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UNC psychology professor reacts to criticism of research

	Barbara Fredrickson

Barbara Fredrickson

Barbara Fredrickson, a UNC psychology professor, said it’s never pleasant to discover something that you’ve published is inaccurate.

But after receiving criticism of a widely read paper she co-authored, Fredrickson found she had done just that.

Fredrickson is a Kenan Distinguished Professor of psychology and a principal investigator of UNC’s Positive Emotions and Psychophysiology Laboratory.

She has been doing research in this field since she earned her Ph.D. from Stanford University in 1990. Fredrickson taught at Duke University and the University of Michigan before coming to UNC in 2006.

Her 2005 paper in American Psychologist is titled “Positive Affect and the Complex Dynamics of Human Flourishing,” which she co-authored with Marcial Losada, a Chilean psychologist and consultant.

The paper described humans’ ability to reach their full potential by using a mathematical model created by Losada.

The critical positivity ratio, based on the model, determines if the ratio of positive to negative life experiences is 3-to-1, individuals will flourish.

Losada found that the ratio must be above 2.9013 to flourish.

In November 2011, Nick Brown, a graduate student at the University of East London, questioned its accuracy. He approached Harris Friedman, a psychologist at the University of Florida, and Alan Sokal, a physicist at New York University.

“(Fredrickson) made a very strong claim that a number called the critical positivity ratio, taken to four decimal places, constitutes a fact that is applicable to all people across all time and place,” Friedman said.

“She claimed that it was a tipping point based on a notion that below this number nothing happens and when you reach that number something magical happens.”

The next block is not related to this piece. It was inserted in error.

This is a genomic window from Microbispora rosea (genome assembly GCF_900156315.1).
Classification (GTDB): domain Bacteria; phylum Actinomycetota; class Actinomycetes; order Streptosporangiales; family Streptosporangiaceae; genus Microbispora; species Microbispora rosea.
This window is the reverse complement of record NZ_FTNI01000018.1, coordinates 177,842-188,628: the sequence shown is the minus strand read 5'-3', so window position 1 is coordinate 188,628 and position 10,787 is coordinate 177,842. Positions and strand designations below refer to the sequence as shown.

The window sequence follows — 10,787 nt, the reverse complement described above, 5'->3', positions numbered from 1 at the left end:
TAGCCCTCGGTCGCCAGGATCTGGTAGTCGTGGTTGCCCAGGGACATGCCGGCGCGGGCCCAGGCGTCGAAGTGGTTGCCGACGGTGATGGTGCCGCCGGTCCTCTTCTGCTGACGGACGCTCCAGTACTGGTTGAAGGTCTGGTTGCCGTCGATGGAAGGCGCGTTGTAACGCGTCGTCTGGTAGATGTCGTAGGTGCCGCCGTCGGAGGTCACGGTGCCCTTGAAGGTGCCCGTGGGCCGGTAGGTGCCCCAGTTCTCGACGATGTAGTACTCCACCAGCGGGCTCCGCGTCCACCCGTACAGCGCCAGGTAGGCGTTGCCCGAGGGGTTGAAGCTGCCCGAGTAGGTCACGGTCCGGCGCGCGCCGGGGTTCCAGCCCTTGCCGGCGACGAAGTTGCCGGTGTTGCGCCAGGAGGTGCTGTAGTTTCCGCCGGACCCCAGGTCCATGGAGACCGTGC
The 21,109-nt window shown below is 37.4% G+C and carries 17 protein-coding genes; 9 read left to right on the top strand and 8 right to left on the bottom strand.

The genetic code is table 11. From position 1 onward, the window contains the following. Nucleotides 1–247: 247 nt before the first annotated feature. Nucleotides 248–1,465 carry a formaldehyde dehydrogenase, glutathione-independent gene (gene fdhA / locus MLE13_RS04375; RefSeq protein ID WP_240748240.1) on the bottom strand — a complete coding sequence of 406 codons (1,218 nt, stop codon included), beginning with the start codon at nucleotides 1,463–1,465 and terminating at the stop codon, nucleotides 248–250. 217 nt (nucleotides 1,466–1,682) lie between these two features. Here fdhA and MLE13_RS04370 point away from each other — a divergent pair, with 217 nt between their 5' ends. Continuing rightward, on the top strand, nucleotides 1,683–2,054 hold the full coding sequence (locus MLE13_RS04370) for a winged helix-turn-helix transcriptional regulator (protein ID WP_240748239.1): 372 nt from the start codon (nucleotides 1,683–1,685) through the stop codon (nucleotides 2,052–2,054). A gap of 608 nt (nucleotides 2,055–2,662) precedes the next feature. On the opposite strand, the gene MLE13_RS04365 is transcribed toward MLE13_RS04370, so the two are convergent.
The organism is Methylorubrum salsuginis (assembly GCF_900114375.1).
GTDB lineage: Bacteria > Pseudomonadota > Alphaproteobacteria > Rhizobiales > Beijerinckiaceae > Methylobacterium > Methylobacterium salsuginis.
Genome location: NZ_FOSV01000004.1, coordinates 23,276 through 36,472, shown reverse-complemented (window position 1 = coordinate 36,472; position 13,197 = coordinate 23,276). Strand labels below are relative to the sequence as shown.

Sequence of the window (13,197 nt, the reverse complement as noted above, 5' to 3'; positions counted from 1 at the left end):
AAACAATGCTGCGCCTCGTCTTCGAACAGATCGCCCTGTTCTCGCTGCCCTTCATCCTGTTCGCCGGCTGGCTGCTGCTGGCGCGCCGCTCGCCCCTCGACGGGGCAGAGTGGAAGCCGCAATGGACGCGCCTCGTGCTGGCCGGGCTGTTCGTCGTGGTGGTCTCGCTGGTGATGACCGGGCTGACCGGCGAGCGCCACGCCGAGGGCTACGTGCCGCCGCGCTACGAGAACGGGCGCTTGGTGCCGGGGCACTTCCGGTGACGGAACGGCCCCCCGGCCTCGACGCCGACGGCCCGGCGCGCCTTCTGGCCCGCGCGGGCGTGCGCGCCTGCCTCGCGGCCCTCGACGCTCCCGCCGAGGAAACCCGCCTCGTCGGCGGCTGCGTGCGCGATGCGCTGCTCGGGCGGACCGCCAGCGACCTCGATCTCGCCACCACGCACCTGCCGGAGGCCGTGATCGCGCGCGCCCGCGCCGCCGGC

Sokal said Fredrickson’s paper is flawed because it lacks justification for the model created by Losada.

“A newcomer to the field of psychology and not an expert in math sees what’s going on in this paper when the author didn’t, the reviewers didn’t, something happened,” he said.

“And somehow over 300 people have cited this article in scholarly literature and it had over 25,000 Google hits.”

Despite the criticism, Losada stands by his methods.

“I have gathered data from hundreds of teams and my new and extensive data set unequivocally supports the Losada ratio (P/N = 3) in teams, as a threshold of high performance,” he said in an email.

Fredrickson published a paper in 2013 titled “Updated Thinking on Positivity Ratios” in response to one published by Brown, Sokal and Friedman criticizing her 2005 paper.

But she said only the mathematics behind the 2.9013 tipping point was flawed, and every other element is valid.

“The value of a ratio and raising one’s ratio for happiness isn’t in question,” she said.

Fredrickson said she collaborated with Losada because of his expertise.

“His past work had been peer-reviewed and I accepted it as valid,” she said.

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She said science relies on trusting the people you’re collaborating with despite risk.

“If you fail to collaborate and learn from each other then you’re keeping the reach of science very small.”

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